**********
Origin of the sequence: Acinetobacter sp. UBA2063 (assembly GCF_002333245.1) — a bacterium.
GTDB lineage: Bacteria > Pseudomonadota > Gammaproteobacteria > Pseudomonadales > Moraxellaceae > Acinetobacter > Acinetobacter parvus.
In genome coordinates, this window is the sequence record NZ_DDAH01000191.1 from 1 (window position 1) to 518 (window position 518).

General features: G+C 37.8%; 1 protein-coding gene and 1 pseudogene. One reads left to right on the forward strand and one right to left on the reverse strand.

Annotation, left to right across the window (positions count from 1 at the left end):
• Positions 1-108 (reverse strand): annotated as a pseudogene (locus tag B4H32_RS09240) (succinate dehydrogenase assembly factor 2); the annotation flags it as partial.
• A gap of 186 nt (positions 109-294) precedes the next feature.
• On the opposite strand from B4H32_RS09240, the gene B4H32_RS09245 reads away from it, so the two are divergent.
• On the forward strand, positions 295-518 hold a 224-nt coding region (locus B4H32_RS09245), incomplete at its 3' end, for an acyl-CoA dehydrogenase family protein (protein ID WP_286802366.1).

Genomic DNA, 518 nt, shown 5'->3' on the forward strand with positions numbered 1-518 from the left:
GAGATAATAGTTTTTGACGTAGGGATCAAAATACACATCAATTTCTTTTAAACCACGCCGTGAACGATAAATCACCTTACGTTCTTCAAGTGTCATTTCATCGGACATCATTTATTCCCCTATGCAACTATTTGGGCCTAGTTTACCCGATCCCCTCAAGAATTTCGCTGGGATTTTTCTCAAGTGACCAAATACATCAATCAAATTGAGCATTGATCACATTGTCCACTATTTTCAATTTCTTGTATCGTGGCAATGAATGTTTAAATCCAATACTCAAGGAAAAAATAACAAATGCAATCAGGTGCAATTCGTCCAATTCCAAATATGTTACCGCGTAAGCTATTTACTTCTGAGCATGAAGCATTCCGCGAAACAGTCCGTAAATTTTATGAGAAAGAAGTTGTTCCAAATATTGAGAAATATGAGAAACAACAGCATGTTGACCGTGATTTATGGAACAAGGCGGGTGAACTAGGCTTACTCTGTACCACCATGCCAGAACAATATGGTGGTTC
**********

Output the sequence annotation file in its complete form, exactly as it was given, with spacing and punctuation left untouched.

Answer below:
Origin of the sequence: Acinetobacter sp. UBA2063 (assembly GCF_002333245.1) — a bacterium.
GTDB lineage: Bacteria > Pseudomonadota > Gammaproteobacteria > Pseudomonadales > Moraxellaceae > Acinetobacter > Acinetobacter parvus.
In genome coordinates, this window is the sequence record NZ_DDAH01000191.1 from 1 (window position 1) to 518 (window position 518).

General features: G+C 37.8%; 1 protein-coding gene and 1 pseudogene. One reads left to right on the forward strand and one right to left on the reverse strand.

Annotation, left to right across the window (positions count from 1 at the left end):
• Positions 1-108 (reverse strand): annotated as a pseudogene (locus tag B4H32_RS09240) (succinate dehydrogenase assembly factor 2); the annotation flags it as partial.
• A gap of 186 nt (positions 109-294) precedes the next feature.
• On the opposite strand from B4H32_RS09240, the gene B4H32_RS09245 reads away from it, so the two are divergent.
• On the forward strand, positions 295-518 hold a 224-nt coding region (locus B4H32_RS09245), incomplete at its 3' end, for an acyl-CoA dehydrogenase family protein (protein ID WP_286802366.1).

Genomic DNA, 518 nt, shown 5'->3' on the forward strand with positions numbered 1-518 from the left:
GAGATAATAGTTTTTGACGTAGGGATCAAAATACACATCAATTTCTTTTAAACCACGCCGTGAACGATAAATCACCTTACGTTCTTCAAGTGTCATTTCATCGGACATCATTTATTCCCCTATGCAACTATTTGGGCCTAGTTTACCCGATCCCCTCAAGAATTTCGCTGGGATTTTTCTCAAGTGACCAAATACATCAATCAAATTGAGCATTGATCACATTGTCCACTATTTTCAATTTCTTGTATCGTGGCAATGAATGTTTAAATCCAATACTCAAGGAAAAAATAACAAATGCAATCAGGTGCAATTCGTCCAATTCCAAATATGTTACCGCGTAAGCTATTTACTTCTGAGCATGAAGCATTCCGCGAAACAGTCCGTAAATTTTATGAGAAAGAAGTTGTTCCAAATATTGAGAAATATGAGAAACAACAGCATGTTGACCGTGATTTATGGAACAAGGCGGGTGAACTAGGCTTACTCTGTACCACCATGCCAGAACAATATGGTGGTTC